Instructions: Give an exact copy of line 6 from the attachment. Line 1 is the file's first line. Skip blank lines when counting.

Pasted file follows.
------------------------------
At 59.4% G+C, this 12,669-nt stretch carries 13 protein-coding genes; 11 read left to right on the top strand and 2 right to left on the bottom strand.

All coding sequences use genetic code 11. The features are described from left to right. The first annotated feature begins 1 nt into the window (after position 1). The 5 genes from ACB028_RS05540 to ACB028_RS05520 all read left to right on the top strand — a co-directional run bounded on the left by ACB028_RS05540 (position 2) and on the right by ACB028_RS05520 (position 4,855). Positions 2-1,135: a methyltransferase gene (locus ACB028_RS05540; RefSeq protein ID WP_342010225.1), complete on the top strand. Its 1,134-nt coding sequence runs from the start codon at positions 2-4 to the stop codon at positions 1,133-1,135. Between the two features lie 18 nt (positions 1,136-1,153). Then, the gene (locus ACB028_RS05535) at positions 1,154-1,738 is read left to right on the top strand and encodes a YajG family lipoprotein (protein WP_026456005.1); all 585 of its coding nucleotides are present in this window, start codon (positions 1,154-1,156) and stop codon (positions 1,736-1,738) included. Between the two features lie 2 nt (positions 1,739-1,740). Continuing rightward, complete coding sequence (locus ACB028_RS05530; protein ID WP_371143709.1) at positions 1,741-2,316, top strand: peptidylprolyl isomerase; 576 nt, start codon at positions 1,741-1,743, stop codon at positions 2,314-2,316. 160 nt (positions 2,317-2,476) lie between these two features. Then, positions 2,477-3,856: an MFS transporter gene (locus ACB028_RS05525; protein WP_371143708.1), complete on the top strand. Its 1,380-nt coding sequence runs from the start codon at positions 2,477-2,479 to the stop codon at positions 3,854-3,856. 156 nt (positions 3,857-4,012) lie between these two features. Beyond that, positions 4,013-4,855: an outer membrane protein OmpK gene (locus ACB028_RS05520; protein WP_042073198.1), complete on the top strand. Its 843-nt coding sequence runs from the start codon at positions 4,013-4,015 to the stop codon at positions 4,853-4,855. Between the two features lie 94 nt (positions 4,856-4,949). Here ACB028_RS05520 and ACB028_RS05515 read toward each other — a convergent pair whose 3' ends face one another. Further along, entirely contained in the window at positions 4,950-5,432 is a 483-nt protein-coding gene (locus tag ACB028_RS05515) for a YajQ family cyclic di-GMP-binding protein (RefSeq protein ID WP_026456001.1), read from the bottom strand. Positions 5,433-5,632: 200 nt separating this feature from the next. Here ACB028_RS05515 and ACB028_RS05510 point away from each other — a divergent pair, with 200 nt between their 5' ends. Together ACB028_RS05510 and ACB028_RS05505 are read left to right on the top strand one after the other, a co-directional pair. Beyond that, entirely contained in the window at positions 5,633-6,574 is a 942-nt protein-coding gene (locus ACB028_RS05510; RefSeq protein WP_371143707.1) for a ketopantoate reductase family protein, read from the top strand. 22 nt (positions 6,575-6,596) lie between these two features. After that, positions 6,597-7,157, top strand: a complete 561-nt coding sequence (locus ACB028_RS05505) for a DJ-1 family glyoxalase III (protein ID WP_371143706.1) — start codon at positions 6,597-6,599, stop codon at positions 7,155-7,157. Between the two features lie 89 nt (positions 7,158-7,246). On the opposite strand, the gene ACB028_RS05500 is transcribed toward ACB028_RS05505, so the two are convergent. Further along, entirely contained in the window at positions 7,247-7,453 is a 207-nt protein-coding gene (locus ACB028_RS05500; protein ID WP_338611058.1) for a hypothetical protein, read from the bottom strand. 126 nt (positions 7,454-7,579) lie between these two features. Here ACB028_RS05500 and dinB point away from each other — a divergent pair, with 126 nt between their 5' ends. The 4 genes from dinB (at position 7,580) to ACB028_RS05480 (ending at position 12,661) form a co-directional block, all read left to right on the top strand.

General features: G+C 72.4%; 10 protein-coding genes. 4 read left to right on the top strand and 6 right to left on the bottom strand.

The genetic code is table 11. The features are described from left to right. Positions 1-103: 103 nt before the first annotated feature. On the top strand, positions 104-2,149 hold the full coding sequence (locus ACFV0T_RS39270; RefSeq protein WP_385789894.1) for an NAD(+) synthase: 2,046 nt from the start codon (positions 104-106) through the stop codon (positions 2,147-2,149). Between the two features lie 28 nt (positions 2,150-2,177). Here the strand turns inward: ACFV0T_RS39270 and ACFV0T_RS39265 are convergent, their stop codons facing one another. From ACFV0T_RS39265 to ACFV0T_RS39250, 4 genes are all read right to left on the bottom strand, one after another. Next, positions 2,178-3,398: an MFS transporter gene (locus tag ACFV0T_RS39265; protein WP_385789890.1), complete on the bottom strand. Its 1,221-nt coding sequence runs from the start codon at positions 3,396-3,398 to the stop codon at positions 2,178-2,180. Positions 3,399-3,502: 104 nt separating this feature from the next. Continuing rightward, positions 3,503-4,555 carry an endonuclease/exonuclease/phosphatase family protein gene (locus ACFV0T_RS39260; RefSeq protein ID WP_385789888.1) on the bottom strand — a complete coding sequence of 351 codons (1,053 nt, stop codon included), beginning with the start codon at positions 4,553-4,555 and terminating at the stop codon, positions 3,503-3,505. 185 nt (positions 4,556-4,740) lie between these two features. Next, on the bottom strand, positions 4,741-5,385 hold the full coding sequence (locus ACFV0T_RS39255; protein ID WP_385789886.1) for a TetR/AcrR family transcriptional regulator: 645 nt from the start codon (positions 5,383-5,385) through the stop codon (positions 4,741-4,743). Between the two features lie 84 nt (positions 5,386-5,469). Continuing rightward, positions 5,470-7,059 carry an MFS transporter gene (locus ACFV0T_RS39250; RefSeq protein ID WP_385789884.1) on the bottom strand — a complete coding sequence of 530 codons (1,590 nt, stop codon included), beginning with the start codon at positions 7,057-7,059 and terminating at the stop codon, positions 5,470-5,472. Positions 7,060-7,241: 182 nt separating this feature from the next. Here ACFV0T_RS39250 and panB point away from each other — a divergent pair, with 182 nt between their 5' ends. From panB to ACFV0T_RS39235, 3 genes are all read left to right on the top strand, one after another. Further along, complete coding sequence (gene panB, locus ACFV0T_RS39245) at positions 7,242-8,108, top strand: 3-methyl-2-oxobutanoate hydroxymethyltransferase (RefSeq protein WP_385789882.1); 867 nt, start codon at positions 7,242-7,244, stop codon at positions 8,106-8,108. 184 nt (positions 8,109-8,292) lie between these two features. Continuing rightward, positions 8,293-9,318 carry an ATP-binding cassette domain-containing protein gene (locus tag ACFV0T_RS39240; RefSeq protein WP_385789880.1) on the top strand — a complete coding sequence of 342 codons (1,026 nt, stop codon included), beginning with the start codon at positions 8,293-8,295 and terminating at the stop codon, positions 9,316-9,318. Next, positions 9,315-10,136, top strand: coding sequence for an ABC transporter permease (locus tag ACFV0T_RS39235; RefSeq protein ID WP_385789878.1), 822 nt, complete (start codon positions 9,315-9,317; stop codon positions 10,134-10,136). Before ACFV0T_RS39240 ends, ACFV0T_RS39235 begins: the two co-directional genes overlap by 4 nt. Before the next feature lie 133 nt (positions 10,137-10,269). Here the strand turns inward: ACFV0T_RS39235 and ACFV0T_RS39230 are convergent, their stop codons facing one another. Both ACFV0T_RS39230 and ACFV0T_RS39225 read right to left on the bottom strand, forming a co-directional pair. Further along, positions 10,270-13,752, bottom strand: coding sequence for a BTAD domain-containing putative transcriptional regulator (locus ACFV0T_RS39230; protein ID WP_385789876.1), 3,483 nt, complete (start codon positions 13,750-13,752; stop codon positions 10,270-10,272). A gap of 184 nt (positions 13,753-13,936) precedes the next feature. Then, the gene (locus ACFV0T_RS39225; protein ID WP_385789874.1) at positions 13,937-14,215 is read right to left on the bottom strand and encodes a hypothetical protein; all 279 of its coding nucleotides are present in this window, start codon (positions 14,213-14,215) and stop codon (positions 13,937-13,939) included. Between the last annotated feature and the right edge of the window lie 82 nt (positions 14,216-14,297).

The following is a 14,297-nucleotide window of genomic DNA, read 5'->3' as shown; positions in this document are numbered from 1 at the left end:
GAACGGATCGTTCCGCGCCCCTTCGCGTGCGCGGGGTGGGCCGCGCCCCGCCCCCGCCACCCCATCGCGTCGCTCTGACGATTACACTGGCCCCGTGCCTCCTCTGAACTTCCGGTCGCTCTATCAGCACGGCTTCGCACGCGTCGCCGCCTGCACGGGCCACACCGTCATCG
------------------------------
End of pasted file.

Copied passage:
GAACGGATCGTTCCGCGCCCCTTCGCGTGCGCGGGGTGGGCCGCGCCCCGCCCCCGCCACCCCATCGCGTCGCTCTGACGATTACACTGGCCCCGTGCCTCCTCTGAACTTCCGGTCGCTCTATCAGCACGGCTTCGCACGCGTCGCCGCCTGCACGGGCCACACCGTCATCG